Pointers to interfaces

March 27, 2023

As I mentioned last week, a pointer in Go may have any base type. This includes interfaces.

type MyInterface interface {

var x *MyInterface
var y *interface{}
var z ****interface{ Foo() }

Now while these are all valid, they are rarely useful. And this often trips people up.

As a rule: Never use a pointer to an interface.

There is only one exception of which I am aware. And it’s so unusual, that you can generally just adhere to the above rule. But here is the exception:

A pointer to an interface is useful when you need to replace an interface value in place. Actually, this use doesn’t only relate to interfaces, but it’s the only use case I know of that also extends to interfaces. Let me offer two examples:

  1. You want to modify the value of a function argument.

    This is by far the most common, but it’s also not immediately obvious that it uses pointers to interfaces. An ubiquitious example would be the json.Unmarshal function, which has the signature func Unmarshal(data []byte, v any) error.

    “But there’s no pointer to an interface there! That’s just a regular interface!”

    Ah, yes. But… the argument passed to json.Unmarshal must be a pointer.

    var result any
    if err := json.Unmarshal(input, &result) { // <---- See that pointer to `result`? That's a pointer to an interface.
  2. The “Holder pattern”

    This is really an extention of the above concept, but doesn’t apply only to function arguments. Here’s a simplified example of a pattern I’ve used in HTTP server logging middleware:

    func loggingMiddleware(next http.Handler) http.Handler {
    	return http.HandlerFunc(func(w http.ResponseWriter, r *http.Request) {
    		var metadata any
    		ctx := context.WithValue(r.Context(), "metadata", &metadata)
    		next.ServeHTTP(w, r.WithContext(ctx))
    		log.Printf("Request was handled (metadata=%v)", *metadata)
    // Then later in your call chain...
    	metadata := r.Context().Value("metadata").(*any)
    	*metadata = map[string]string{"metadata": "interesting"}

    This allows the code later in the call chain to circumvent the immutability of context values, even when using an interface… evil, right? Yeah. You should rarely, if ever, actually do that.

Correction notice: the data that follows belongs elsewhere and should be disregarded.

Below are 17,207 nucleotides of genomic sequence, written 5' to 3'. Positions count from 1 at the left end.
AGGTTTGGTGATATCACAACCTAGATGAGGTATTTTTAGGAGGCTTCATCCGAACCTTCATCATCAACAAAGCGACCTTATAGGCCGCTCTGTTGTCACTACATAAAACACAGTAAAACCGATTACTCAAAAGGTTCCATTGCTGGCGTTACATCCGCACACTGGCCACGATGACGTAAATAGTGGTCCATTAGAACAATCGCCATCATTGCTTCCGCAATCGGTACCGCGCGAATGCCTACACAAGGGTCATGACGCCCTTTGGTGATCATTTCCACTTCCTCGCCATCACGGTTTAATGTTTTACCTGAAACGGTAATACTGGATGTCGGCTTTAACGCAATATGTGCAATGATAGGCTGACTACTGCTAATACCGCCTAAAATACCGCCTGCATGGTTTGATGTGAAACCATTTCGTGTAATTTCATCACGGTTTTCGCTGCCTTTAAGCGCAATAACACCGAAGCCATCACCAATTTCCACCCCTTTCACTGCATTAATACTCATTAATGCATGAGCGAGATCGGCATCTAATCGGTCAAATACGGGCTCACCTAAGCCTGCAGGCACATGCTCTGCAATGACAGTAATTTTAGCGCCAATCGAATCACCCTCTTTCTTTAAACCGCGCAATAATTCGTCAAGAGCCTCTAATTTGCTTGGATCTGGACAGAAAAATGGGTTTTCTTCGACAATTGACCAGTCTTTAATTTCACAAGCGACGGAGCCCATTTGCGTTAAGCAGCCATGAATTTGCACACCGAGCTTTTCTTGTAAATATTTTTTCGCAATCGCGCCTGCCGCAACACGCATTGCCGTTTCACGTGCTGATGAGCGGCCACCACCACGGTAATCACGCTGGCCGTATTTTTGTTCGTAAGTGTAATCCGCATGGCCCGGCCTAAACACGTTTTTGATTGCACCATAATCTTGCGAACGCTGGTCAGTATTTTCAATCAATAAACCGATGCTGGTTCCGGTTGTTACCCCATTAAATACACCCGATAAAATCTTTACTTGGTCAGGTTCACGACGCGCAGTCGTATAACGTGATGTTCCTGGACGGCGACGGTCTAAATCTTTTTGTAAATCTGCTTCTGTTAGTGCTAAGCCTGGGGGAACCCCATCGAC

If that’s confusing to you, don’t worry about it. Like I said above: Never use a pointer to an interface 😊

Share this

Related Content

Zero values of slices and maps

Composite literals … Note that the zero value for a slice or map type is not the same as an initialized but empty value of the same type. Let’s look at examples so we can understand exactly what is being stated here. Recall that when you declare a variable of a given type, the default value is the zero value for the type: var s1 []string // Zero value for slice var m1 map[string]int // Zero value for map What the spec is telling us is that the zero value of a slice or map is not the same as an initialized, but empty, slice or map:

Taking the address of literals

Composite literals … Taking the address of a composite literal generates a pointer to a unique variable initialized with the literal’s value. var pointer *Point3D = &Point3D{y: 1000} This particular feature of the language is immensely useful. Without it, the above code snippet would become much longer: var point Point3D = Point3D{y: 1000} var pointer *Point3D = &point In fact, this is the exact situation we are in for non-composites.

Operator constraints

Last week I inconspicuously skipped over one sentence in the spec, the last sentence in the section on Operands, and jumped straight ahead to the section on Qualified identifiers. This is because the sentence didn’t make immediate sense to me, and I needed time to research it. I’ve done that research now, so, let’s jump back and cover the missed territory. Operands … Implementation restriction: A compiler need not report an error if an operand’s type is a type parameter with an empty type set.